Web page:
The landlords were so taken with William that they let him remodel the house. He, being from Montana, of course had the skills to do it. He put a bay window in the attic, he made class rooms, a big greenhouse/garden in the back, and a sound studio where Christopher Wentworth made “Five Women, Five Births” with Susan Armes.
There was just no limit to the things we could do in those first years – it was so exciting. Our school was a life-death transition school. We had a birthing school and we were able to participate in the birthing laws in California. Janis was such a good business person. Some of you may remember she helped many organizations get off the ground. She was also the first assistant editor of the Yoga Journal. She was very practical and William very visionary and practical and I was just the heart, as I said earlier. Even if a vision made no sense and there seemed no way to do it, with those three sets of skills we were able to push them forward in a way that they are still lasting today. I’m not going to say that we invented holistic travel because Edgar Cayce did it before, for sure. We were one of the first organizations to do yoga trips to power points around the world. We studied with great people – we basically decided who we wanted to learn from and those were the people we booked. It all felt so wonderful! In a strange way we were a success from the very second our feet hit the ground. The right people showed up at the ranch, at the Yoga Journal and at the school. When we stopped doing those other branches of the Holistic Life Foundation they didn’t just die, other people carried them on. Our program director, Richard Miller (not the yoga instructor) took a set of programs over to the JFK University and some of them are part of the curriculum today. CYTA was the definitive word in yoga and the Iyengar Institute bought it and carried on as the first Iyengar school. Once you throw the pebbles in the lake there’s no telling where the ripples will stop.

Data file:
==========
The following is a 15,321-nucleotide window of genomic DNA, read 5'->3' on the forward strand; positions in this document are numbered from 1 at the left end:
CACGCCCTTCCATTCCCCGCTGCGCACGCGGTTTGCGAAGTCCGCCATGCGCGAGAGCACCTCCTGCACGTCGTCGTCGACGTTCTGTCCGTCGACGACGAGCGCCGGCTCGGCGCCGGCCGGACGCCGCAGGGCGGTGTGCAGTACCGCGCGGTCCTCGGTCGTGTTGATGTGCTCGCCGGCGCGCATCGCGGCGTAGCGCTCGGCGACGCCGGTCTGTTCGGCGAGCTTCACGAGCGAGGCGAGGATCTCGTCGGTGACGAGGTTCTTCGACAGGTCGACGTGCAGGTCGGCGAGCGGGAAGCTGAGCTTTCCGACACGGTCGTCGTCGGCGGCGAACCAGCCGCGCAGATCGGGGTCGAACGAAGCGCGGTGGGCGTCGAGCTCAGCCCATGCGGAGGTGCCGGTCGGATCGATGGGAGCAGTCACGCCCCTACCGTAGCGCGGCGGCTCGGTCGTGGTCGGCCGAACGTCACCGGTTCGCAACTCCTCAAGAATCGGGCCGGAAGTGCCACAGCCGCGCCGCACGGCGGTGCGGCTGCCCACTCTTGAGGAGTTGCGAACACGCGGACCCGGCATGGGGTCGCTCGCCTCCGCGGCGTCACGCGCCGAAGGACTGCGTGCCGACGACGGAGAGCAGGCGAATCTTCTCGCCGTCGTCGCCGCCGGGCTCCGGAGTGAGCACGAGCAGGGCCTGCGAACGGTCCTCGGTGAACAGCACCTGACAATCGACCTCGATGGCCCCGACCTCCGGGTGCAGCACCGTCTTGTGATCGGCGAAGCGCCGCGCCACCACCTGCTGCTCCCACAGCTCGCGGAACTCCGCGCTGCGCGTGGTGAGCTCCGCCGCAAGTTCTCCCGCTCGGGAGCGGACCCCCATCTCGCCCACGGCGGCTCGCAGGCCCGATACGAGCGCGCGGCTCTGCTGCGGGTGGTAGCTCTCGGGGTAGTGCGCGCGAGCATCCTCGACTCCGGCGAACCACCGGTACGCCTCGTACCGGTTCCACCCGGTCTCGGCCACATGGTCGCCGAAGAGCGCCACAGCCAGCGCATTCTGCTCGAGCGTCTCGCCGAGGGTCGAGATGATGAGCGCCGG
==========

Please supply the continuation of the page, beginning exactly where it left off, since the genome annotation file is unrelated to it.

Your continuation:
At the beginning of the ranch we had to fight off neighbors – who called us the “Hippies in the gulch -who didn’t want to have retreats in the gulch but William’s family knew most of the neighbors and everybody loved them so much, especially William’s mother Mary, that we got sort of grandfathered in. Now, of course, the neighbors are very grateful because we did not build a big development on the land.
All in all it was an effort founded on hard work, vision and no money. The Holistic Life Travel was a blast. William and I went to India together, we went to Egypt together. He did Peru. We worked with the wonderful Joseph Jochmans, Patricia Sun, Jack Schwartz, Bob Monroe and so many others. After his time with us William continued his incredible work helping people on their spiritual lives. Janis, William and I had the best teachers of the day. We did the 1979 Evolution of Consciousness Cruise. We accomplished so much and now that 45 years have gone by our body of work speaks for itself.
William left a large imprint on the new age movement and I am sure that without his leadership, it would have been a very different story. I think that we can be very proud of the body of work we created. It started with William and it is with great gratitude and love in my heart I thank William and Kathleen as a partnership carrying the work forward. Their contributions will live for a long, long time.